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January 11, 2021 Deal Watch

Revals to shed light on pandemic’s impact on commercial property values

An aerial view of the Queen Street commercial corridor in Southington, which will soon publish its Oct. 2020 grand list.

The ultimate scope and scale of the COVID-19 pandemic’s impact on the commercial real estate market remains to be seen, but Connecticut is about to get some clues.

More than 30 municipalities across the state, including Greater Hartford communities like Newington and Southington, have just completed their five-year property revaluations, a rebalancing of taxable property that effectively locks in who pays what between now and 2025.

The recent appraisals, based on market conditions as of Oct. 1, 2020, are the first in Connecticut to consider the pandemic’s impact on key real estate valuation metrics like recent comparable sales and property income.

Any significant declines in value or shifts between property types should become clearer once those municipalities publish their grand lists, which are due by the end of this month.

The pandemic’s impact on businesses has varied widely across sectors, with hospitality and retail companies among those that have experienced the most pain. Meanwhile, pharmacies and Class A multifamily properties have in many cases held up just fine.

“The question is how to manage all of these [pandemic-related] factors in determining property values,” said Elliot B. Pollack, a commercial property attorney at Pullman & Comley.

Elliott B. Pollack

Pollack, who represents property owners in assessment appeals, said many of his clients have already received notice of higher valuations, which, barring successful appeals or mill-rate reductions, will almost certainly mean higher taxes.

Challenges to local assessments, particularly from owners of large commercial properties with five- or six-figure annual tax bills, are routine in Connecticut.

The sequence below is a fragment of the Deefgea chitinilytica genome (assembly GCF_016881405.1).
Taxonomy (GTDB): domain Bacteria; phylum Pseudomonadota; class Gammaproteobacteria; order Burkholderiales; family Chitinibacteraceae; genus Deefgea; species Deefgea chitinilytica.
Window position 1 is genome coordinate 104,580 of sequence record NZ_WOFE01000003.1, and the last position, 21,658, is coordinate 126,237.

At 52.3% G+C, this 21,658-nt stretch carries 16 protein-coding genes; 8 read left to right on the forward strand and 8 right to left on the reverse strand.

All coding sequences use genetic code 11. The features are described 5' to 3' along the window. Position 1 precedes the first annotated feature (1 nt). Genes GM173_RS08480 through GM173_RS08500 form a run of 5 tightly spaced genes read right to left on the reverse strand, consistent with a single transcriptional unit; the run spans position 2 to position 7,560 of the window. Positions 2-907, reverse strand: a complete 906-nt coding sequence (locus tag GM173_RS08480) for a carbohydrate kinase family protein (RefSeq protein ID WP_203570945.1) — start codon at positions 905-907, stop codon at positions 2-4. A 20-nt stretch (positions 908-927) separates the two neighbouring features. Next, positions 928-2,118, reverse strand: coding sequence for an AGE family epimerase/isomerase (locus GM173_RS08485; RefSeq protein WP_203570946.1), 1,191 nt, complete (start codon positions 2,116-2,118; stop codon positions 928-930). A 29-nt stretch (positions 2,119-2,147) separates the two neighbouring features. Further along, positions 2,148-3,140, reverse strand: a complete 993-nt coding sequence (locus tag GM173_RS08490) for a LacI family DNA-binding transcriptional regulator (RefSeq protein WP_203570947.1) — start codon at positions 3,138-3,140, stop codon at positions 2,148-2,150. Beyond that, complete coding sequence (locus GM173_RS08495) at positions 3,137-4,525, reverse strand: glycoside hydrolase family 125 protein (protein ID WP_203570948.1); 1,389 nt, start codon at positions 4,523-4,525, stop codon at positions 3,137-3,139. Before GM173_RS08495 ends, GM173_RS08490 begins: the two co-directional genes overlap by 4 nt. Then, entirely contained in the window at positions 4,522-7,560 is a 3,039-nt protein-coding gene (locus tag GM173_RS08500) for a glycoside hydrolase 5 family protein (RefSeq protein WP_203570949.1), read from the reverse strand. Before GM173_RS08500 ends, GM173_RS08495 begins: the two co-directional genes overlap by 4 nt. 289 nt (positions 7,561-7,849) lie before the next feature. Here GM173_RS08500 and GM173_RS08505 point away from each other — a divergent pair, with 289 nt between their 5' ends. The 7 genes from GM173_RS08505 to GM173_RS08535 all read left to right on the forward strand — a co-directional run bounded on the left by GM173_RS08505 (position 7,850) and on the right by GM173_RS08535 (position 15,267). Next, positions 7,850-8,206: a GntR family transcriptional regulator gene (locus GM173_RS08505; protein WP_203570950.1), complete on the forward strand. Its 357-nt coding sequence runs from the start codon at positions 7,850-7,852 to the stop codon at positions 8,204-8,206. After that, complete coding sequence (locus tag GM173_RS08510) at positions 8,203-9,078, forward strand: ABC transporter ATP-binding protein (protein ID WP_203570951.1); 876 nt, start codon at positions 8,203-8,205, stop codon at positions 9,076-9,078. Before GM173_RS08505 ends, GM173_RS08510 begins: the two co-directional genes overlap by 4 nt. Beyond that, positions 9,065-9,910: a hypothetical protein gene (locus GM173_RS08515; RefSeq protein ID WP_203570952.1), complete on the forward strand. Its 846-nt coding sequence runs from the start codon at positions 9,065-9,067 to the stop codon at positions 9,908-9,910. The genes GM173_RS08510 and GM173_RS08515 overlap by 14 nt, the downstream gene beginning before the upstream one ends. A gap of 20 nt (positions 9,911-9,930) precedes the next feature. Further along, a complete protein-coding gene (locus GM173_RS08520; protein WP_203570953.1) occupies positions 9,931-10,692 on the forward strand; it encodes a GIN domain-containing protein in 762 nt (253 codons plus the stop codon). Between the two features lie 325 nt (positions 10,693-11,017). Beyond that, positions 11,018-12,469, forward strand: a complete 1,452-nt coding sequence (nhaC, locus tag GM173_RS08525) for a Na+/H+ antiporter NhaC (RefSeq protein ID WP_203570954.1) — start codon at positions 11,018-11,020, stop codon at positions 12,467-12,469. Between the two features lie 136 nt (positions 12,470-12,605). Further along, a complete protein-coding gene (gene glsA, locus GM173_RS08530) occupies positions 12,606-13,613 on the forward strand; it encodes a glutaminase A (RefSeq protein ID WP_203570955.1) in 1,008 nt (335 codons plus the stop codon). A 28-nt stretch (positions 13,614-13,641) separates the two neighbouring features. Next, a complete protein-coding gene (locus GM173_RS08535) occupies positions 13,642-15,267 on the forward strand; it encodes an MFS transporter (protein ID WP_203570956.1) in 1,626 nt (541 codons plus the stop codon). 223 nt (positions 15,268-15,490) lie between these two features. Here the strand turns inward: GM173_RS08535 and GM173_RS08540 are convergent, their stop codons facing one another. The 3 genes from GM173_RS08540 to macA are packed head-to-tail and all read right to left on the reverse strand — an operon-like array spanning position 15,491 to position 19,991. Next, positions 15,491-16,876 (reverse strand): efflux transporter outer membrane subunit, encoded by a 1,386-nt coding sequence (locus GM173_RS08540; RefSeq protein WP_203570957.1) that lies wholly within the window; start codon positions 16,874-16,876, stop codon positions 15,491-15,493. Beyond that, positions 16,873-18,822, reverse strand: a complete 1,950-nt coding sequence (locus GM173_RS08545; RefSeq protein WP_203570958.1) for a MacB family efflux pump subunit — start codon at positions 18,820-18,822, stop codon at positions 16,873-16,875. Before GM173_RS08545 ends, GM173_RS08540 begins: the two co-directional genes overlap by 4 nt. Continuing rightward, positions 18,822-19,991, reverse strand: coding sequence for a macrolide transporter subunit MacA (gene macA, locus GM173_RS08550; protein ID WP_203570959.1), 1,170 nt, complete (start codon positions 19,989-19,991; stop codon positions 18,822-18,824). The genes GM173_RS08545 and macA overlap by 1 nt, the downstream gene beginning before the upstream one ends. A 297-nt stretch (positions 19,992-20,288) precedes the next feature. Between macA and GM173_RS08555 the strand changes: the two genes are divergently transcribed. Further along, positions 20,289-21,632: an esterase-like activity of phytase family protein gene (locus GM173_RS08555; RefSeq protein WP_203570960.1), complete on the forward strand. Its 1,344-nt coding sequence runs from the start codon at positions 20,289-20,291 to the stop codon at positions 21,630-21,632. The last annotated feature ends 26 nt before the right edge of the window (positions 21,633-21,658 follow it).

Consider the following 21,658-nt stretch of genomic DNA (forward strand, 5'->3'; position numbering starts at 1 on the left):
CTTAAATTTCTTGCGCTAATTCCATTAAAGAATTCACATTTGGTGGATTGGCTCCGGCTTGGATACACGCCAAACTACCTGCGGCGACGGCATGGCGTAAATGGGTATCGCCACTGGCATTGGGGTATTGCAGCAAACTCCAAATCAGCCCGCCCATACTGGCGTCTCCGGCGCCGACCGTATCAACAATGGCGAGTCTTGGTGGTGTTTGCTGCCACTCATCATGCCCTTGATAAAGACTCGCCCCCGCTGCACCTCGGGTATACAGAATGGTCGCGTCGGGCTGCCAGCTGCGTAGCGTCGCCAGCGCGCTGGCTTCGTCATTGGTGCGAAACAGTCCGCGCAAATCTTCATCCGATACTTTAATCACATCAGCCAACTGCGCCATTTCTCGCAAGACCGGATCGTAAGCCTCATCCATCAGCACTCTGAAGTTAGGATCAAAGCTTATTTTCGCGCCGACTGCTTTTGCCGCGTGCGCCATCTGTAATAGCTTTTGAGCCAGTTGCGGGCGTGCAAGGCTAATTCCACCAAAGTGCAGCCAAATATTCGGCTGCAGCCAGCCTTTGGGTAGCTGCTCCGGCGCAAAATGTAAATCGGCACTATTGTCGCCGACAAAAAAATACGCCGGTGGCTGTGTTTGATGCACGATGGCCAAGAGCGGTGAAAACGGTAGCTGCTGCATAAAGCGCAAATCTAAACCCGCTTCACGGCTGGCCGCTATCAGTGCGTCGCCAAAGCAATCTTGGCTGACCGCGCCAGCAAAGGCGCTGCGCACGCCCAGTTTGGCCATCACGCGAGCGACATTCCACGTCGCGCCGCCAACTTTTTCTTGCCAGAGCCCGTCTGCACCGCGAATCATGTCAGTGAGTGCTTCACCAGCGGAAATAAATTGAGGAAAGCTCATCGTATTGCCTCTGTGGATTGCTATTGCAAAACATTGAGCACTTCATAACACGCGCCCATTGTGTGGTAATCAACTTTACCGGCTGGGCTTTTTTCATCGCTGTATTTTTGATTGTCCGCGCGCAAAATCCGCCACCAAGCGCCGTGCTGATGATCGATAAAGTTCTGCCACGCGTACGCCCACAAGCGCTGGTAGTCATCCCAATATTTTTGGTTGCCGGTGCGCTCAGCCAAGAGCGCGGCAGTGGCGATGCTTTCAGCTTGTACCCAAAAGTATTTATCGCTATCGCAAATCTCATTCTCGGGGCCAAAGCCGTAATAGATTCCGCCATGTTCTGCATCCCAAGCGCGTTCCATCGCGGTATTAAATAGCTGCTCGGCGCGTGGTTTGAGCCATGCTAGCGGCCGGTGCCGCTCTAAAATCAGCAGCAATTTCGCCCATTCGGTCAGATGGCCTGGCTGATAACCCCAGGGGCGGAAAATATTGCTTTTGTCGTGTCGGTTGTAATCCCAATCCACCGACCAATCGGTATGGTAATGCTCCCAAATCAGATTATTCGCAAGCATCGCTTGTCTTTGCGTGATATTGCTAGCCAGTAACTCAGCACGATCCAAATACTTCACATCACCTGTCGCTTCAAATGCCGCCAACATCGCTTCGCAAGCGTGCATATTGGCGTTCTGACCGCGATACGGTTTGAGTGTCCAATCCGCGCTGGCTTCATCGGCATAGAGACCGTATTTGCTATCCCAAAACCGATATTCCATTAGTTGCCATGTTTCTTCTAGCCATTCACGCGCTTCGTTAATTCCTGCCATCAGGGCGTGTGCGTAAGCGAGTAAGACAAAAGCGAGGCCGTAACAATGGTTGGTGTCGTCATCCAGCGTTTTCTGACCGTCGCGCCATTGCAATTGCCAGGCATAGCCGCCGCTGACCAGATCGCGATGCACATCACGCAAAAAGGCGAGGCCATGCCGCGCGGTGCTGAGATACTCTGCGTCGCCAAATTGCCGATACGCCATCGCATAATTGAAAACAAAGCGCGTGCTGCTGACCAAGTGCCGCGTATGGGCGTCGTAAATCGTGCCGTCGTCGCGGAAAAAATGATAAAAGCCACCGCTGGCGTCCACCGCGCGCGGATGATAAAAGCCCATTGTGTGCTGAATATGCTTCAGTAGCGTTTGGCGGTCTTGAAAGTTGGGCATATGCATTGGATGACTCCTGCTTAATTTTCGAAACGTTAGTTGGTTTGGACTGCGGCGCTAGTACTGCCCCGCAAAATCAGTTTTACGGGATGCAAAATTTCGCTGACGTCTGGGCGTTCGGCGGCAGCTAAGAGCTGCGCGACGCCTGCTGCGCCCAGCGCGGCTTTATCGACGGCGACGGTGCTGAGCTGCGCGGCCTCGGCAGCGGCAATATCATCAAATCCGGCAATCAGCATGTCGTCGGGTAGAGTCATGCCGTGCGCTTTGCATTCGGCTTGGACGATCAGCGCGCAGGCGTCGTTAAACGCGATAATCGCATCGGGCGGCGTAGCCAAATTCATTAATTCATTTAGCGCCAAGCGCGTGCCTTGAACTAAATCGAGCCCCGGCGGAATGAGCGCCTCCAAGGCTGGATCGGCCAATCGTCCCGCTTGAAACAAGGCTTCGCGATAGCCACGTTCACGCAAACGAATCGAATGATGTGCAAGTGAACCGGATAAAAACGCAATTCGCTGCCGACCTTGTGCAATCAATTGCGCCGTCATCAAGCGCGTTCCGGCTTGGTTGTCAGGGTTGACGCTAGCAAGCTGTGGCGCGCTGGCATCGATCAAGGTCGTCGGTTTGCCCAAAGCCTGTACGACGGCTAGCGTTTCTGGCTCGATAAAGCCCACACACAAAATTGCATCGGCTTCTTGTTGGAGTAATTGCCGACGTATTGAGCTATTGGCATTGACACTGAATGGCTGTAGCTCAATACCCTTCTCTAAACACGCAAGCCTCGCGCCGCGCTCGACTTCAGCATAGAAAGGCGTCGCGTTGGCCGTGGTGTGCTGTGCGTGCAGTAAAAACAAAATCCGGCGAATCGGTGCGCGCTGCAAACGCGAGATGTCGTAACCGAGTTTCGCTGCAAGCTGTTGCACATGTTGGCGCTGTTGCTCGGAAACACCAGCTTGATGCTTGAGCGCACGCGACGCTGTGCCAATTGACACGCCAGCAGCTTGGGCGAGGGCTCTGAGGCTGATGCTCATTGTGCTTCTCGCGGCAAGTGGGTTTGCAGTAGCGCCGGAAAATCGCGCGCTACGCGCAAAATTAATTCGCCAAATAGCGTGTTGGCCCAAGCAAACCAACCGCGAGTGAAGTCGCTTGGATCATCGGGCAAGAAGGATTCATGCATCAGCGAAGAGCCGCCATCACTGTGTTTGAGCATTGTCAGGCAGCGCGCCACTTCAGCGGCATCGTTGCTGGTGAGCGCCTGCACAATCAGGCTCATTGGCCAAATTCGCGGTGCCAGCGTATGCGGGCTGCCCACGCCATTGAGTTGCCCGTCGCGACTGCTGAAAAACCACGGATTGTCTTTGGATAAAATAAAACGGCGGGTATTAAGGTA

For appeals that reach Superior Court, settlements between assessors and property owners that reduce initial valuations are not uncommon, Pollack said. However, it remains to be seen how receptive judges will be to property owners who argue their buildings are worth less as a result of pandemic-induced circumstances.

He expects appellants to emphasize reduced rental incomes in their arguments.

Arriving at a property value requires a complex, technical analysis, and unlike the real-time prices of stocks or commodities that are bought and sold frequently and in high volumes, pricing real estate can be a bit more imprecise.

“Teasing out what the impact of various market forces has on the value of real estate can be a challenge even in the best of times,” Pollack said.

With appeals on the 2020 revaluations set to begin in the next few months, a number of other large communities are facing revaluations this October, including Hartford, West Hartford, East Hartford, Manchester, New Haven and Greenwich.

With COVID-19 vaccinations now underway, market conditions later this year, which will factor into the Oct. 2021 revals, could look more favorable than they did last October. That could bolster values, but nothing is certain, Pollack said.

“It’s very difficult to guess,” he said. “There are a lot of moving parts.”

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